projekt anglisht "scotland"

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Topic: United Kingdom

Topic:United KingdomSubtopic:Scotland


CapitalEdinburghLargest CityGlasgowOfficial Language(s)English, Gaelic, ScotsGovernmentConstitutional monarchyQueen (of the UK)Queen Elizabeth IIPrime Minister (of the UK)David Cameron MPFirst Minister of ScotlandNicola SturgeonMSPArea78,772 km (30,414 sq mi)PopulationAround 5.2 million(National Records of Scotland)Population Density64/km (167.5/sq mi)GVA per head19,744 (2009)(Office for National Statistics)CurrencyPound sterling (GBP)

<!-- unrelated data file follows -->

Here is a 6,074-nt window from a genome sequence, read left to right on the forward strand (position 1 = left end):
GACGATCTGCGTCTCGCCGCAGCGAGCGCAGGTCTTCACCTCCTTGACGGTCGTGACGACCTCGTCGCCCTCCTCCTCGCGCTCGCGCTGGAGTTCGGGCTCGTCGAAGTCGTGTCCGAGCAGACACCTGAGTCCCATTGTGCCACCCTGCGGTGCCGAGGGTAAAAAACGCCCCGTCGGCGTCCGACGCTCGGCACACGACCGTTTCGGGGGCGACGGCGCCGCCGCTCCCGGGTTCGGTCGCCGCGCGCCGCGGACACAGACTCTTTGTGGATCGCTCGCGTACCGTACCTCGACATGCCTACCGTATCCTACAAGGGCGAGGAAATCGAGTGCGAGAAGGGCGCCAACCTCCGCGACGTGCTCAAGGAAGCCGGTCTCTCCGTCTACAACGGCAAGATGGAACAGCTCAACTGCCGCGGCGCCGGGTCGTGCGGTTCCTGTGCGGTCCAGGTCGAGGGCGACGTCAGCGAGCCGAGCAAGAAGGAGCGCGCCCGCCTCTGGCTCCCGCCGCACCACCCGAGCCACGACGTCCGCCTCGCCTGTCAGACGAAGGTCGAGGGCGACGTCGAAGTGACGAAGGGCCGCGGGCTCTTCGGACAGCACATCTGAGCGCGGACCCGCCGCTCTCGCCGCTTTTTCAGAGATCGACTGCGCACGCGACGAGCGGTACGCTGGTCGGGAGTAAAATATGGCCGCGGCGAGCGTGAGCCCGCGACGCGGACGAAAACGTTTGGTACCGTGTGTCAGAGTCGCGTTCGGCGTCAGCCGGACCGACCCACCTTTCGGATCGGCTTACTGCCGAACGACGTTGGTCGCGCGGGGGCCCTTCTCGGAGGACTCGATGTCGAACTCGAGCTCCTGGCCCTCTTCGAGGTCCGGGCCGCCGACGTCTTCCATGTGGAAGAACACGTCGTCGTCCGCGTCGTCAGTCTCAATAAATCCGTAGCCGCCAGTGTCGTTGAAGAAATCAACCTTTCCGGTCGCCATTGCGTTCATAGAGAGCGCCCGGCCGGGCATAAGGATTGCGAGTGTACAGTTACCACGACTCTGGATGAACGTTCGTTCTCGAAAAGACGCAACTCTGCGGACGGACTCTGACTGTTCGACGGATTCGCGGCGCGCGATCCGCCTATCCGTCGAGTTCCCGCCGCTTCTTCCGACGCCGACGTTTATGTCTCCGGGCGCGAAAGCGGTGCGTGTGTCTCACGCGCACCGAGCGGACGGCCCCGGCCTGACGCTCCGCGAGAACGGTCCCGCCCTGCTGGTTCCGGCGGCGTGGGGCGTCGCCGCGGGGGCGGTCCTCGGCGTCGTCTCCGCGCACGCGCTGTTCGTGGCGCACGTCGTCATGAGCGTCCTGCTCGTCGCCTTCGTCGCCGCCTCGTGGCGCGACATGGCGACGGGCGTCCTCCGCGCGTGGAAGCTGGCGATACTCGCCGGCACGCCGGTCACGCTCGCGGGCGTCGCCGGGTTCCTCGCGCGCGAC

Small but mighty, Scotlands geography is a huge part of its charm. From wild coastlines to sandy coves, rolling hills, towering Munros, dense forests and sparkling lochs, Scotland is home to some of the most stunning landscapes in the British Isles. And with a strategic location near the best of Europe and beyond, its the perfect destination for work and play.Scotland is a part of the United Kingdom (UK) and occupies the northern third of Great Britain. Scotlands mainland shares a border with England to the south. It is home to almost 800 small islands, including the northern isles of Shetland and Orkney, the Hebrides, Arran and Skye.Scotlands location is to the mid-west of Europe and is surrounded by several different seas. Located to the east of Scotland is the North Sea, which divides the country from other areas of Europe, in particular Norway and the rest of Scandinavia. Across the North Sea to the south-east is Denmark and further south still is Germany.North and west of Scotlands mainland is the Atlantic Ocean. Travelling north from Scotland will eventually bring you to Iceland and Greenland.To the south-west, across the Irish Sea, is Scotlands closest neighbouring island of Northern Ireland and Eire.